Black mold – the often invisible, toxigenic substance – can grow inside homes, schools, and the workplace undetected for years and fueled by damp conditions.
Exposure to mold increases the risk of health problems such as asthma, allergies, and even depression. According to a 1999 Mayo Clinic Study, nearly all chronic sinus infections, which afflict 37 million Americans and are often mistaken for the common cold, are a result of mold exposure.
Allergic reactions to molds are not seasonal, and can happen throughout the year. Use the following guide to find out how to spot mold as well as how to determine if your chronic health condition was caused by mold exposure.
Silent, Often Invisible, and Dangerous
Molds are often referred to as black mold, although color and composition vary. Some molds can be seen and touched, even ingested, and that can cause irritation.
Generally speaking, mold grows where the air is humid. Most will not cause harm, but in large quantities, or when the conditions are right for the mold to produce toxins, adverse health conditions can result.
Mold hides in places like cabinets, basements and crawl spaces, in drywall, and areas with water damage. Bathrooms and kitchens can be breeding ground for mold spores, because of water use and lack of proper ventilation.
It may appear as mildew on a shower curtain. Yet some of the most dangerous types of mold are invisible, are airborne and go undetected, thereby lengthening exposure time and causing the most harmful health problems associated with mold.
Toxins can affect the body’s central nervous system as well as the immune system, and molds are in the toxin category. When the body is confronted with toxins, its functions are compromised, specifically those located in the frontal cortex, where problem-solving, memory, and impulses are controlled.
Who Is Affected By Mold?
Some people, simply because of genetic and chemical factors, are more sensitive to mold than others. Small amounts of mold may trigger a reaction in one person, and have no visible effect on another person in the same living space and under the same exposure.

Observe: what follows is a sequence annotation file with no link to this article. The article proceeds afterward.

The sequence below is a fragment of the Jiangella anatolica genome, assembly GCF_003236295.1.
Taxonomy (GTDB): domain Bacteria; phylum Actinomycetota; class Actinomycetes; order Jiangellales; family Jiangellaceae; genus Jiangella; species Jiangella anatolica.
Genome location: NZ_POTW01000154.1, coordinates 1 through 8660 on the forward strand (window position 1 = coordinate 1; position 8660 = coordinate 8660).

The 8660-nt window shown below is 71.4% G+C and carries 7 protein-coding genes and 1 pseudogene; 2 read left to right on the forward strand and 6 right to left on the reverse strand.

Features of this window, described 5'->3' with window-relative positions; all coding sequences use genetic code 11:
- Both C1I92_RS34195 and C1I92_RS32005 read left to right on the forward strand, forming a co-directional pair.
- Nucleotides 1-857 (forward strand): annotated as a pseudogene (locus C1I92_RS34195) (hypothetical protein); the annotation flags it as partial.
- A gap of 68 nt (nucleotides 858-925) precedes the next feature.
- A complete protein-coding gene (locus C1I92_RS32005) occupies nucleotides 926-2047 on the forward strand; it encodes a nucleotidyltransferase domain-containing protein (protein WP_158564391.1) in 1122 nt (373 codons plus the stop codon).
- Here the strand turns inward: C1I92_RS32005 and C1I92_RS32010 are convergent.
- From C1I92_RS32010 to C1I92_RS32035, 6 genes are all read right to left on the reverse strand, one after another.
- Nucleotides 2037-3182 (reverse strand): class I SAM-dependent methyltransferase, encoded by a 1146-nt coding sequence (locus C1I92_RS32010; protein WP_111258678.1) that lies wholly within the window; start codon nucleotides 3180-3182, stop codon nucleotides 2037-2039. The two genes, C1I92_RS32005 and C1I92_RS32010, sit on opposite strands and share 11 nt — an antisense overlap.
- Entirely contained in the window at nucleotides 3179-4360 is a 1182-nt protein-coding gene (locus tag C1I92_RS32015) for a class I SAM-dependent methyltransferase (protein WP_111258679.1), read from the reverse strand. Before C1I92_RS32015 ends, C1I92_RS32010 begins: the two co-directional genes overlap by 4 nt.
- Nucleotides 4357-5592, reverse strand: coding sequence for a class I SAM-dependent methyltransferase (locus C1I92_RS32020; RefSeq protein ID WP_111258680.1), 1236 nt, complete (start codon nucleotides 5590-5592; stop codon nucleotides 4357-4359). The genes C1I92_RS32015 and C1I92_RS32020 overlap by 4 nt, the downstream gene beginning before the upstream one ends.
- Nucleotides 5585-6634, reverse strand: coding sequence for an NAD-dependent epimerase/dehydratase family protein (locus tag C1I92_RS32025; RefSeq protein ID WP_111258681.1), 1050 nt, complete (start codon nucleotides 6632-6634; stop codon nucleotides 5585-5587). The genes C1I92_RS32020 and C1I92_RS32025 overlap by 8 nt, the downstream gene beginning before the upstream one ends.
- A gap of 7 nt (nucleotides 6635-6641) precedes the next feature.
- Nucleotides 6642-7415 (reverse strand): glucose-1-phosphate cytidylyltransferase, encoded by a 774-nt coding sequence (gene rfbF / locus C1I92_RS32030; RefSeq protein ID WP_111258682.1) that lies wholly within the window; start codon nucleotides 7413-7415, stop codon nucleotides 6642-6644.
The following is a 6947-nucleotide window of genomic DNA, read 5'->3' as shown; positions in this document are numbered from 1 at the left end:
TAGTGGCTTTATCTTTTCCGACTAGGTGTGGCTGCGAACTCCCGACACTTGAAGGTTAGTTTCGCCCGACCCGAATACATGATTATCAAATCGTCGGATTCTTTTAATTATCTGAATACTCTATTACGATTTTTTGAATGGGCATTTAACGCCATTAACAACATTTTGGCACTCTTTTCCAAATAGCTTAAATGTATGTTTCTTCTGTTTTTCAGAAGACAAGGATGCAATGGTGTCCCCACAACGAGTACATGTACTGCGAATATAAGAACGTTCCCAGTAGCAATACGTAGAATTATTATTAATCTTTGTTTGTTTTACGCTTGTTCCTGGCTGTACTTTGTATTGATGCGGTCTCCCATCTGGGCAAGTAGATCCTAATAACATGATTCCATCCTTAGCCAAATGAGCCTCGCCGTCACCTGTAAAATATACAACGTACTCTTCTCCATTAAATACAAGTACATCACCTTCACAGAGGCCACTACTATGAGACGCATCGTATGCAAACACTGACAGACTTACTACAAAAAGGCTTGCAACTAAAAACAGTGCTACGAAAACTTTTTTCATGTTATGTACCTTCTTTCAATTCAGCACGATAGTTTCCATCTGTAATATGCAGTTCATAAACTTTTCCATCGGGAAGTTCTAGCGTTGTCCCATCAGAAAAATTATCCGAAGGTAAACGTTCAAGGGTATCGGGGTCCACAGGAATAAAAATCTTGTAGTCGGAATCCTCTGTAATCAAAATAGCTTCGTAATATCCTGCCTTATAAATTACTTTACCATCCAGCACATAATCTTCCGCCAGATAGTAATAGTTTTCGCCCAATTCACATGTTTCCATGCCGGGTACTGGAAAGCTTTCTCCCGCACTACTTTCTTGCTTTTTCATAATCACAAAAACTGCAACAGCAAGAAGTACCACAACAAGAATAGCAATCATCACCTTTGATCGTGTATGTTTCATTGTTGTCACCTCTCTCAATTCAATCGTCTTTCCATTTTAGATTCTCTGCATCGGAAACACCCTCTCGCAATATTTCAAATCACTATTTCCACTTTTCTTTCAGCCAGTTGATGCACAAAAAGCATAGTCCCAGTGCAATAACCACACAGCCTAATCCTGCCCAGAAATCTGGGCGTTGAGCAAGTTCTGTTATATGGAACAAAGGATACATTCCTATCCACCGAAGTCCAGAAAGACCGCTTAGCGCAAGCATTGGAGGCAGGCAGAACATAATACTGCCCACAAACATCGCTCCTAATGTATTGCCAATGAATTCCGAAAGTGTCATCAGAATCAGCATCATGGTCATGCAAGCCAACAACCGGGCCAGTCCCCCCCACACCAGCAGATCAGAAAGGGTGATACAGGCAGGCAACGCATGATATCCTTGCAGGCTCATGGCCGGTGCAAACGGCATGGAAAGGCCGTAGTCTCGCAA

Age and general health can also be factors in reactions to mold. The elderly, those with compromised immune systems, those who already suffer from respiratory illnesses, and children may be more affected by mold than a healthy adult.
Physical signs of mold exposure can range from itchy, water eyes to asthma and airway problems. The body reacts to a mold that may not otherwise be toxic by exhibiting allergy-related symptoms, such as an irritated throat, coughing, or a runny nose.
For some people, the reaction may be more severe, causing nausea, fatigue, sinus infections or trouble breathing. In more extreme cases, fungus can produce volatile organic compounds, which can affect the central nervous system and cause headaches, dizziness, difficulty concentrating and decreased attention span, according to www.toxic-black-mold-info.com.
The Environmental Protection Agency also has information on mold and how to combat it and protect yourself and your home.
Documentation of the dangers of mold, the result of studies being undertaken by countries around the world, is pointing toward an increase in the prevalence of the health problems mold can cause, particularly in children.
When a child’s immune system, which is still maturing, is exposed to mold or antigens, his or her body may react abnormally, creating problems with development.
According to the National Institute of Environmental Sciences extreme exposure can result in death.